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Gas purchases plummet
Gasoline consumption has long proved strangely impervious to shifts in the price of oil. No longer:
* Gas purchases have taken a massive nosedive: “Demand fell 5.5 percent last week.”
* Resale value of SUVs has plummeted: “There are far more truck-based SUVs being traded in than customers to buy them.”
* Prius sales are setting new records: “Toyota has sold more Prius cars in the first quarter of 2008 than all other major manufacturers have sold hybrids combined in the same period.”
* But drivers aren’t falling for the monster-truck hybrids: “Giving a four-wheel drive Tahoe a gas-electric hybrid engine raises fuel economy for city driving to 20 miles a gallon from 14…in a marketplace dominated by smaller hybrid models that can get more than 40 miles to the gallon.”
* New York City bike shops are running out of bikes: “They’re all gone. It’s wicked.”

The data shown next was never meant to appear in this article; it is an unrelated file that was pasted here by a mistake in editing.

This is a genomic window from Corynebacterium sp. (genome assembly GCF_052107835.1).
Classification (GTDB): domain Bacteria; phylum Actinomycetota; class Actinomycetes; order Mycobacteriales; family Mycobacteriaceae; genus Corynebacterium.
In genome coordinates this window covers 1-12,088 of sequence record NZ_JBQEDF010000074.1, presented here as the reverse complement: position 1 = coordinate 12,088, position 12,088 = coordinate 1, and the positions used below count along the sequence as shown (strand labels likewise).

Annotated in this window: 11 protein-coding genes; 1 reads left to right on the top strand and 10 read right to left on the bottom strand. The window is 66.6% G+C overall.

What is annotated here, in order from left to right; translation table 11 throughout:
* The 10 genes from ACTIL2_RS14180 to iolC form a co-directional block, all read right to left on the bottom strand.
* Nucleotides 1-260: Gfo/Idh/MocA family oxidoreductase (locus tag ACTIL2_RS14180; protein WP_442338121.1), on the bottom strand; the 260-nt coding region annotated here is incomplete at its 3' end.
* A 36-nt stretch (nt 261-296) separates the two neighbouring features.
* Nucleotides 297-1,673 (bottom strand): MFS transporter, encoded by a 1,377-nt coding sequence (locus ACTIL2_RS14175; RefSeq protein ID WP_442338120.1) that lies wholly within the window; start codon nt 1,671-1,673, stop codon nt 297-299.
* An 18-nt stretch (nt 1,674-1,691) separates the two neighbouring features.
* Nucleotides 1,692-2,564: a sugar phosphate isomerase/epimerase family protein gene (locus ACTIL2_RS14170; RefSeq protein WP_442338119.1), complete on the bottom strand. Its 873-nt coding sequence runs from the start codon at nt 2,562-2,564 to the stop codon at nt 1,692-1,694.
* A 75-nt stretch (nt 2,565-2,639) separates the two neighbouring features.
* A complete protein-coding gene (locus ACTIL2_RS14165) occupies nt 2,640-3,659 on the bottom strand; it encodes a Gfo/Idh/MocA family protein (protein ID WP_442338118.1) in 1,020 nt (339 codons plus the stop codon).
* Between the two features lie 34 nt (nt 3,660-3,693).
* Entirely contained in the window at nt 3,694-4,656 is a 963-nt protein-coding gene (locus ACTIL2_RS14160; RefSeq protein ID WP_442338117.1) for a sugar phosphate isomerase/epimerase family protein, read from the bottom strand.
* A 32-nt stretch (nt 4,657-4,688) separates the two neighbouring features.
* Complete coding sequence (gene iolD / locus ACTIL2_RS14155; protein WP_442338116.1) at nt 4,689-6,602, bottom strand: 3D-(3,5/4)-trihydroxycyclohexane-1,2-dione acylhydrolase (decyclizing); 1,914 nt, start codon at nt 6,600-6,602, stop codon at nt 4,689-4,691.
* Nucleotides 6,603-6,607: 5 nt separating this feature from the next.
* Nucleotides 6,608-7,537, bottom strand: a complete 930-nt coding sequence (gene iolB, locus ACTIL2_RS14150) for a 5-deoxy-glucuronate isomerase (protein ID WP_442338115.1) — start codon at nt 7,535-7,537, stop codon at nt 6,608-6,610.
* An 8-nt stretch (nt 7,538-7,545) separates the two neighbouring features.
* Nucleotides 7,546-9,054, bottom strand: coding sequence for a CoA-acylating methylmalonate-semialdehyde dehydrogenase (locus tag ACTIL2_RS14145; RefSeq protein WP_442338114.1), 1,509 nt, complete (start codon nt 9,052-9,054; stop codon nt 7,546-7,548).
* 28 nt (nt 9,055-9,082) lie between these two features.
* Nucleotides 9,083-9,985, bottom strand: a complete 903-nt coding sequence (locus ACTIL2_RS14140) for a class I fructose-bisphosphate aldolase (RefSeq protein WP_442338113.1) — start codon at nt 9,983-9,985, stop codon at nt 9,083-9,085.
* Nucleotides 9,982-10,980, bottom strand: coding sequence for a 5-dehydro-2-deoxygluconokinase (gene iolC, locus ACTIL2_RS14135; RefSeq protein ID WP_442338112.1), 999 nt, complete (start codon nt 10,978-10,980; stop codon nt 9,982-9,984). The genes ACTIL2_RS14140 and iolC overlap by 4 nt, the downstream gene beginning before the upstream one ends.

* Los Angeles commuters have discovered the subway: “The number of passengers increased by more than 14% in the first three months of 2008.”
* LA isn’t alone: “Transit systems in metropolitan areas like Minneapolis, Seattle, Dallas-Fort Worth and San Francisco reported similar jumps. In cities like Houston, Nashville, Salt Lake City, and Charlotte, N.C., commuters in growing numbers are taking advantage of new bus and train lines built or expanded in the last few years.”
* U.S. driving miles took the sharpest one month drop in history: “11 billion miles less in March 2008 than in the previous March.”
* And this drop in driving miles truly is historically anomalous:
It remains to be seen how permanent these shifts in behavior are. Adjusted for inflation, gas prices really aren’t all that high. They’re high, to be sure, but not *that* high. Typically what happens when the price of oil jumps is that consumers whine a lot, then get used to the new price, and then revert to their old behavior. A lot hangs on whether the price increase is sustained.